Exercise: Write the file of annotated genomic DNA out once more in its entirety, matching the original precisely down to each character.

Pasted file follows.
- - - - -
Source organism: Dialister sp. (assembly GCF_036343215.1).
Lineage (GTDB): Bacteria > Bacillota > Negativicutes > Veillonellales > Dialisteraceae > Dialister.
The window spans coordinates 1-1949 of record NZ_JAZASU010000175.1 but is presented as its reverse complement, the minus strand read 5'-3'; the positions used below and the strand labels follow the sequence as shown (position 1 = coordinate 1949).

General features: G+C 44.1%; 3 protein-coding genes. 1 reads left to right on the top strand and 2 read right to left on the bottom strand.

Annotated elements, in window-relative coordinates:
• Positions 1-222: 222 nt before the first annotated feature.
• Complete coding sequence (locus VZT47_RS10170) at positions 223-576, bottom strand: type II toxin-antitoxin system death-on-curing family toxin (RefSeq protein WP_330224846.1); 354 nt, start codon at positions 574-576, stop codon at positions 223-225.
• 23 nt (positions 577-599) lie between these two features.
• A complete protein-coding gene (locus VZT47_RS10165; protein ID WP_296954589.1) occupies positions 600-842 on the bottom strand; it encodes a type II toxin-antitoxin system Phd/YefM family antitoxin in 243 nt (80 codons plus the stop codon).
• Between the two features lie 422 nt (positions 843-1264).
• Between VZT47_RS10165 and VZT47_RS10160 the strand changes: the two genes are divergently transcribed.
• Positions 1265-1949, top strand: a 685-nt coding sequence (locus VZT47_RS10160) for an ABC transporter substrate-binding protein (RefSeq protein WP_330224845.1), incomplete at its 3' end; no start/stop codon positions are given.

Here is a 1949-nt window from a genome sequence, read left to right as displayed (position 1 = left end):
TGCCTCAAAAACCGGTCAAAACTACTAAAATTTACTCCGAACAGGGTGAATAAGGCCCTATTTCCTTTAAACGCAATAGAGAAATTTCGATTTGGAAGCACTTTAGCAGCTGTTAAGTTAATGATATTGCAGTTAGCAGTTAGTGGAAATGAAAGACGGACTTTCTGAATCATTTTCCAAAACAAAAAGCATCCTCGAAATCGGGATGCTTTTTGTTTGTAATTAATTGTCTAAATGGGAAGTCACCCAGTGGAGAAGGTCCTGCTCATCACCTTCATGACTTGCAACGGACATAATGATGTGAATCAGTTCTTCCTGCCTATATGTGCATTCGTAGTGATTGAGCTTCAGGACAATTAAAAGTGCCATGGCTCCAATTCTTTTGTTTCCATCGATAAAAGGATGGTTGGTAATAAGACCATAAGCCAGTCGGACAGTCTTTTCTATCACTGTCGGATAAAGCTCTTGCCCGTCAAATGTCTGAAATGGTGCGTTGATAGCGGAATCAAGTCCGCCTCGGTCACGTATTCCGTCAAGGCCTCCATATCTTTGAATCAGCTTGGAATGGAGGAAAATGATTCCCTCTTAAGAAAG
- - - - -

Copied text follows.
Source organism: Dialister sp. (assembly GCF_036343215.1).
Lineage (GTDB): Bacteria > Bacillota > Negativicutes > Veillonellales > Dialisteraceae > Dialister.
The window spans coordinates 1-1949 of record NZ_JAZASU010000175.1 but is presented as its reverse complement, the minus strand read 5'-3'; the positions used below and the strand labels follow the sequence as shown (position 1 = coordinate 1949).

General features: G+C 44.1%; 3 protein-coding genes. 1 reads left to right on the top strand and 2 read right to left on the bottom strand.

Annotated elements, in window-relative coordinates:
• Positions 1-222: 222 nt before the first annotated feature.
• Complete coding sequence (locus VZT47_RS10170) at positions 223-576, bottom strand: type II toxin-antitoxin system death-on-curing family toxin (RefSeq protein WP_330224846.1); 354 nt, start codon at positions 574-576, stop codon at positions 223-225.
• 23 nt (positions 577-599) lie between these two features.
• A complete protein-coding gene (locus VZT47_RS10165; protein ID WP_296954589.1) occupies positions 600-842 on the bottom strand; it encodes a type II toxin-antitoxin system Phd/YefM family antitoxin in 243 nt (80 codons plus the stop codon).
• Between the two features lie 422 nt (positions 843-1264).
• Between VZT47_RS10165 and VZT47_RS10160 the strand changes: the two genes are divergently transcribed.
• Positions 1265-1949, top strand: a 685-nt coding sequence (locus VZT47_RS10160) for an ABC transporter substrate-binding protein (RefSeq protein WP_330224845.1), incomplete at its 3' end; no start/stop codon positions are given.

Here is a 1949-nt window from a genome sequence, read left to right as displayed (position 1 = left end):
TGCCTCAAAAACCGGTCAAAACTACTAAAATTTACTCCGAACAGGGTGAATAAGGCCCTATTTCCTTTAAACGCAATAGAGAAATTTCGATTTGGAAGCACTTTAGCAGCTGTTAAGTTAATGATATTGCAGTTAGCAGTTAGTGGAAATGAAAGACGGACTTTCTGAATCATTTTCCAAAACAAAAAGCATCCTCGAAATCGGGATGCTTTTTGTTTGTAATTAATTGTCTAAATGGGAAGTCACCCAGTGGAGAAGGTCCTGCTCATCACCTTCATGACTTGCAACGGACATAATGATGTGAATCAGTTCTTCCTGCCTATATGTGCATTCGTAGTGATTGAGCTTCAGGACAATTAAAAGTGCCATGGCTCCAATTCTTTTGTTTCCATCGATAAAAGGATGGTTGGTAATAAGACCATAAGCCAGTCGGACAGTCTTTTCTATCACTGTCGGATAAAGCTCTTGCCCGTCAAATGTCTGAAATGGTGCGTTGATAGCGGAATCAAGTCCGCCTCGGTCACGTATTCCGTCAAGGCCTCCATATCTTTGAATCAGCTTGGAATGGAGGAAAATGATTCCCTCTTAAGAAAG